Ultimately, you should only do a close reading of very few texts (p. 57). Although you may feel lost when starting to read, one realistic approach is to accept that uncertainty will come and go, but won’t go away entirely and the best antidote is to set up excellent systems so you can track progress as you build your literature review.

Scoping, Mapping and Focusing (ScoMaFo) (pp. 62-71)

This is Thomson and Kamler’s three-pronged approach to “attacking a relatively defined topic” (p. 62):

  • Scoping: Approach your topic with a wide lens—what has been written about it? Who has been writing about it? Where is the literature located?
  • Generate a rich list of sources
  • Do an initial sort by relevant criteria, for example, chronology, discipline, methodology (Other thoughts: ask your supervisor/professors, cannibalize the reference lists of key books and articles)
  • Research librarians can help with searches and keywords
  • Different approaches to search – databases, Google Scholar, following up on references, visiting the stacks
  • Use WorldCat and ILL to get books not in library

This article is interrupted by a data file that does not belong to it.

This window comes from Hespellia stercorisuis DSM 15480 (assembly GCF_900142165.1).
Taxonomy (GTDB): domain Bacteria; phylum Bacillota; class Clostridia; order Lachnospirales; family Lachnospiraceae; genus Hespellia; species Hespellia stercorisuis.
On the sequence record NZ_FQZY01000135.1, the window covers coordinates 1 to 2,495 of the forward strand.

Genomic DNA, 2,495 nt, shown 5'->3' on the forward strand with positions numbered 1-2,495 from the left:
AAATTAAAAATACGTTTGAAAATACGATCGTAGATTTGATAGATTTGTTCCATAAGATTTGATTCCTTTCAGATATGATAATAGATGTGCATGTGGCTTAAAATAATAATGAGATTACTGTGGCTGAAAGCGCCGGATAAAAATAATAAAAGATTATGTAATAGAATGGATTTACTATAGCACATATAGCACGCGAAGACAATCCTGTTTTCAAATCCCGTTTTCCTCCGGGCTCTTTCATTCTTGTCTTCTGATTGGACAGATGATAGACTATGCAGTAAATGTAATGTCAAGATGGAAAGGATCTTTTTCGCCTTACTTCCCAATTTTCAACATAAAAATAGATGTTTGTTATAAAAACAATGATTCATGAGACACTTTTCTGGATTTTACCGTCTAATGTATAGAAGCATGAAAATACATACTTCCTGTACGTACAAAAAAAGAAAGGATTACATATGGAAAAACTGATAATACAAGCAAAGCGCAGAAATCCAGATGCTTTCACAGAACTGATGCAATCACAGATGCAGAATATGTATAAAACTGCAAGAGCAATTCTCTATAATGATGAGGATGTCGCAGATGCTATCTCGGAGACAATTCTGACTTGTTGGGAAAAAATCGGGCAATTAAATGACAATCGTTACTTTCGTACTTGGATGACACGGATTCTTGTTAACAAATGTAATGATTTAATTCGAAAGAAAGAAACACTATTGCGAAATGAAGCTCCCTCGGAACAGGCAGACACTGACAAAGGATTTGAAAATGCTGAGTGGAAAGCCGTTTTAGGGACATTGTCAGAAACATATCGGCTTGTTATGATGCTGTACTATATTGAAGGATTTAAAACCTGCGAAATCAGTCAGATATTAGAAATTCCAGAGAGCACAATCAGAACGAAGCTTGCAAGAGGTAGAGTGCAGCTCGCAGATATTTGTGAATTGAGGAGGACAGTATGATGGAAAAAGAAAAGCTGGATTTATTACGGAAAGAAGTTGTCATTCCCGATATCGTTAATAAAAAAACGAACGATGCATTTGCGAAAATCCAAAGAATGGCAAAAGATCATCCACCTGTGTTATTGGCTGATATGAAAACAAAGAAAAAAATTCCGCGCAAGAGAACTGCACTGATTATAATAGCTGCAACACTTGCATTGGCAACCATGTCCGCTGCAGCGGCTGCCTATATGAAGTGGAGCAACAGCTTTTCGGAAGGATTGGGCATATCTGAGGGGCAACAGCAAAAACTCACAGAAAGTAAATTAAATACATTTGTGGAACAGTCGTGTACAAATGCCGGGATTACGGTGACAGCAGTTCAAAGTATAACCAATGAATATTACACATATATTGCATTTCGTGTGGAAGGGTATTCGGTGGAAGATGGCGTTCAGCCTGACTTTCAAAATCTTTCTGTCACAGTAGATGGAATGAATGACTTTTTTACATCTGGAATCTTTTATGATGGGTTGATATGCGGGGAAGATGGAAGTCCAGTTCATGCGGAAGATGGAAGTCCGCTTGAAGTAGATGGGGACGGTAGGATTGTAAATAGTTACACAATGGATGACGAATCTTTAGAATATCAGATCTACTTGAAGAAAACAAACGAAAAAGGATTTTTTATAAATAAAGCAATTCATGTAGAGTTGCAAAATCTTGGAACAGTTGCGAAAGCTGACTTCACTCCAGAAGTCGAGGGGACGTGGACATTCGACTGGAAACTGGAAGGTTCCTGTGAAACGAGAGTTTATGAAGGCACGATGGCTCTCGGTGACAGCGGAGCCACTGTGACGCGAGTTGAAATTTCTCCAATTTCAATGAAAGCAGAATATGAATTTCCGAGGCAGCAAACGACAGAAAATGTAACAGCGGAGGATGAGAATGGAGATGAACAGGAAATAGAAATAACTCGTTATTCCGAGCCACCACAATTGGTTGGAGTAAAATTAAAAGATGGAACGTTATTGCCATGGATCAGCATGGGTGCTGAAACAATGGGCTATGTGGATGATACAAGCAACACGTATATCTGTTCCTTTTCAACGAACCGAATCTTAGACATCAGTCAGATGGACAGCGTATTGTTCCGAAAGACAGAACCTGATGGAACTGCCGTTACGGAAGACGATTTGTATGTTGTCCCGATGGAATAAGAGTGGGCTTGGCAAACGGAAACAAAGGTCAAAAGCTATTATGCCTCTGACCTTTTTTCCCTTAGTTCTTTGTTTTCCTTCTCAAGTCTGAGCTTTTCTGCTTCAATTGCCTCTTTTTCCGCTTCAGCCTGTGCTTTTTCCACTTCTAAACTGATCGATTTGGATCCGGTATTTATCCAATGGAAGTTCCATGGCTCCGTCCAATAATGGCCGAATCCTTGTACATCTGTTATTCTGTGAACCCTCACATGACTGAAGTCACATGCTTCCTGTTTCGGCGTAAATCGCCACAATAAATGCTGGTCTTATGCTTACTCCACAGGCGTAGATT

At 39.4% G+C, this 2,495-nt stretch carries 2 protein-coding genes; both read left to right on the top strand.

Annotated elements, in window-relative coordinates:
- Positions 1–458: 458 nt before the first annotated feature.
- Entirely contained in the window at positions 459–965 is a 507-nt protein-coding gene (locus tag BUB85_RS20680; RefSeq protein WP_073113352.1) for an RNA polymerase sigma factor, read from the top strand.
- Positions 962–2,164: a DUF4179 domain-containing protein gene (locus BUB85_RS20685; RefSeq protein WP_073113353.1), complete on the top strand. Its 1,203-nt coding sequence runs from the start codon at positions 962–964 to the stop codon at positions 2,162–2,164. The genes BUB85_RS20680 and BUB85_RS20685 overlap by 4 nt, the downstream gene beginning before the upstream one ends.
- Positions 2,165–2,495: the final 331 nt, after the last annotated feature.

• Keep track of terms and database details so search can be replicated
  • Mapping: Setting out the basic features of the research landscape
  • Identify work that has been done
  • Map the trends and connections
  • Decide what to screen out
  • Map can be represented in a table, chart, or with “mind map” software (see above)
  • Focusing in: Finally, focus in – get the big picture and the small picture at once.
  • Move in: See the finer details
  • Move back and
  • see the history and genealogy of the research
  • Identify the key debates
  • Identify the key figures or studies and why they are key
  • Textualizing your ScoMaFo: You don’t need to list everything you’ve read
  • You’ll end up leaving out a lot of “evidence” – only write about what is relevant

Another good “chunking” method that breaks the LR into steps (six) is described by Get a Life, PhD blogger.    

The LR as a site for identity work and argument

Your lit review is expected to lead “the reader through your analysis, interpretation and evaluation of other people’s work in relation to your own. You are making a case for the significance of your work”  (Thomson & Kamler, 2016, p. 84). You are making an argument, and therefore the lit review can be an important site of establishing your scholarly authority.